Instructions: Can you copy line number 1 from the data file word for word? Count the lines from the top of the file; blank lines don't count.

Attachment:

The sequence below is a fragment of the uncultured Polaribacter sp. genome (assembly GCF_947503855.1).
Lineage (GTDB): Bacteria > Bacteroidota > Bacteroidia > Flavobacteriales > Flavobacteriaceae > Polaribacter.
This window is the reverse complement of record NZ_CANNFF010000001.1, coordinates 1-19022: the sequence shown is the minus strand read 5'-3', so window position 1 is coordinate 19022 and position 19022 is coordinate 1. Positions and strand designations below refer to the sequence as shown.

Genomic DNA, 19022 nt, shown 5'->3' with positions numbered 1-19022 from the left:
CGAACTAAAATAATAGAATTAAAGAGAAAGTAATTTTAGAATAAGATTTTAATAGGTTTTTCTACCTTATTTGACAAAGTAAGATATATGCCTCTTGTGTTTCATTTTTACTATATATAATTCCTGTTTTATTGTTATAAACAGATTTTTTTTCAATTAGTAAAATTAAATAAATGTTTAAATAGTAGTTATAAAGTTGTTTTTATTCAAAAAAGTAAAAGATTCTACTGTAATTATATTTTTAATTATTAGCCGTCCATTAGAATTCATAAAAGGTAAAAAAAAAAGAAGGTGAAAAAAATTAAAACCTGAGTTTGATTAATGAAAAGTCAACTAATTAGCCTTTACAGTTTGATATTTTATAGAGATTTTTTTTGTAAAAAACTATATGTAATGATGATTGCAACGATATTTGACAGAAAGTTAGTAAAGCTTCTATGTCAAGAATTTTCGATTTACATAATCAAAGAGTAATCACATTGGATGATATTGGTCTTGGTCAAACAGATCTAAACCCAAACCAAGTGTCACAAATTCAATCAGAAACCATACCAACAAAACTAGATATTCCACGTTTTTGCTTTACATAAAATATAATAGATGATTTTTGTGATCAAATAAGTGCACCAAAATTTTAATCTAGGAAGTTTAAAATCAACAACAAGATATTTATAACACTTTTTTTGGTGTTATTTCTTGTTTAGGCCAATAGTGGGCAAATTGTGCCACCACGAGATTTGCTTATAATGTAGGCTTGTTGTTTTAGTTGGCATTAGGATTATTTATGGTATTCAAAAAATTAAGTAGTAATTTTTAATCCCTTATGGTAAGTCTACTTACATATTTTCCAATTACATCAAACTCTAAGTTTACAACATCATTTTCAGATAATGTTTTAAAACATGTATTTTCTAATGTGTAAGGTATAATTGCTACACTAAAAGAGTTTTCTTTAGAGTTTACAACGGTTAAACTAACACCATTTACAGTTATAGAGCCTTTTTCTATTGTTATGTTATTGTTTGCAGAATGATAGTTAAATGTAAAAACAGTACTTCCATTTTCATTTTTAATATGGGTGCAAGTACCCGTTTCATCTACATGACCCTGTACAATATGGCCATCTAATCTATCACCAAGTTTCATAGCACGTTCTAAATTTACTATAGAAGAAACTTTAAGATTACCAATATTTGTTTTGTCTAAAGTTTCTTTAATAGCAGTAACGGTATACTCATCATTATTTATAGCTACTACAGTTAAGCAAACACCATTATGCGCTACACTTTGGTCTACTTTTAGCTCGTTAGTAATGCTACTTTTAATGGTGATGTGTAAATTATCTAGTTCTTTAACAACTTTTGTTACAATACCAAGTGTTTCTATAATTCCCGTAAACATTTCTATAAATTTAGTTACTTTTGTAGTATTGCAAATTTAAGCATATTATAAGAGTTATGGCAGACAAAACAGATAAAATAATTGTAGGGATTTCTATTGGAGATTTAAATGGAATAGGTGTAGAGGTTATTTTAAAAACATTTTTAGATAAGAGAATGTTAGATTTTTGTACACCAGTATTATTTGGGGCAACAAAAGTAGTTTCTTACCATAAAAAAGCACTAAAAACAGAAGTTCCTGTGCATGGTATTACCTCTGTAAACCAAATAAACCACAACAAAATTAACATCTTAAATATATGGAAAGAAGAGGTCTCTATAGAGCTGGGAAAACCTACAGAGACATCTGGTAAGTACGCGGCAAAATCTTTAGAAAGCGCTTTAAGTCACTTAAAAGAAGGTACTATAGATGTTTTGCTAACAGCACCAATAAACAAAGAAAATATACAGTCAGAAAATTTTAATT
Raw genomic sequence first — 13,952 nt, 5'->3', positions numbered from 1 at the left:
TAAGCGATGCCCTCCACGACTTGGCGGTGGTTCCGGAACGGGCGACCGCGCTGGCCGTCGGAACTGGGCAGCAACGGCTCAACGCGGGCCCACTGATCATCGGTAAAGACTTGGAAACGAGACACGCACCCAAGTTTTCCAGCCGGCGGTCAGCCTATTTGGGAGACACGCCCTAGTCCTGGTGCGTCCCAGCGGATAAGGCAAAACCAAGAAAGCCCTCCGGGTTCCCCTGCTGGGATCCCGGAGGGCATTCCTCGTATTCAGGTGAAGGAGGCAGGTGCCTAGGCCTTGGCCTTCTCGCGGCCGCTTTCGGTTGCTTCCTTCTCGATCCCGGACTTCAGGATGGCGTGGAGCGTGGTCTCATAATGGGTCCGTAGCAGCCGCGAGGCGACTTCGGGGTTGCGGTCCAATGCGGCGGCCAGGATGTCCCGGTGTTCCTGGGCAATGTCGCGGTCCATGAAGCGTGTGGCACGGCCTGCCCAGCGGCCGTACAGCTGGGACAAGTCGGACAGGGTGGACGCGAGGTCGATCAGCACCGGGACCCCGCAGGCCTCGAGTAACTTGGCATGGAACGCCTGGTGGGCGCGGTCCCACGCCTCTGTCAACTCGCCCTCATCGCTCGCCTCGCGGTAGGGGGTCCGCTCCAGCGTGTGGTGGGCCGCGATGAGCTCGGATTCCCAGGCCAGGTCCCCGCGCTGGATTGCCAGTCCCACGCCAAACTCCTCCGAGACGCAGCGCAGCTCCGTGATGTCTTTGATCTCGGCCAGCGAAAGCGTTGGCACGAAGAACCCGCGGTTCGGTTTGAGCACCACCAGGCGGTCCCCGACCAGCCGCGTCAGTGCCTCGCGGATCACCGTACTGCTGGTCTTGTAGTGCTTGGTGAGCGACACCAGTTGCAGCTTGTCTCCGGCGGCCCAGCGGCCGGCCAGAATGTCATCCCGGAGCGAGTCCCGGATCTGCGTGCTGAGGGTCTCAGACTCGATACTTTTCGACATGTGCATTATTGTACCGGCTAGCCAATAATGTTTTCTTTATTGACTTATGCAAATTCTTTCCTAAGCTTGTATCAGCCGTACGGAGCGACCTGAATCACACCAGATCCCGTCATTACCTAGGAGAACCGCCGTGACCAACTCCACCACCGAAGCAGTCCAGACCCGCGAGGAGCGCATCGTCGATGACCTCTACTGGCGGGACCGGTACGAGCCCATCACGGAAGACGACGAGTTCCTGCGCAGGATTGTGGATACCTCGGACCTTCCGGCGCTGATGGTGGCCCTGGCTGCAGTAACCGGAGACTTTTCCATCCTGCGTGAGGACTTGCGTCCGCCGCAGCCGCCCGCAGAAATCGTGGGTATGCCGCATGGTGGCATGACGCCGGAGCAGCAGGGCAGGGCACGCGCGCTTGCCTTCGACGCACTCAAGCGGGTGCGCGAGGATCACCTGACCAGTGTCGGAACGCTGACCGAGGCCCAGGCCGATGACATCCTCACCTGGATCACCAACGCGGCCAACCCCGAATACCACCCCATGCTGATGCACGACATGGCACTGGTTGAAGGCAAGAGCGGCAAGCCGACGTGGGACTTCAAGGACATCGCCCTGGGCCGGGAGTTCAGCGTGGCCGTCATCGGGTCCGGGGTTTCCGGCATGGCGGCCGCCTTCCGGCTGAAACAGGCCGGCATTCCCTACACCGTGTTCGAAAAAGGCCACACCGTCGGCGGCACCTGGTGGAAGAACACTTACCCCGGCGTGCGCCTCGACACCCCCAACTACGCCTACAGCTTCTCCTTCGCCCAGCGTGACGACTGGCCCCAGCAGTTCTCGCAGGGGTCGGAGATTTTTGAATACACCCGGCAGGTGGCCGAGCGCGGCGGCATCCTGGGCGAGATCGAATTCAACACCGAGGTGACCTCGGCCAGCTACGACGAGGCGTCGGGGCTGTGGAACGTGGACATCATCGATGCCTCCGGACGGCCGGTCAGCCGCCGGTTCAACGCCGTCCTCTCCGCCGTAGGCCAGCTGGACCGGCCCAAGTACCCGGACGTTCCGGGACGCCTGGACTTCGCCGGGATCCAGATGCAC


The sequence below is a fragment of the uncultured Polaribacter sp. genome (assembly GCF_947503855.1).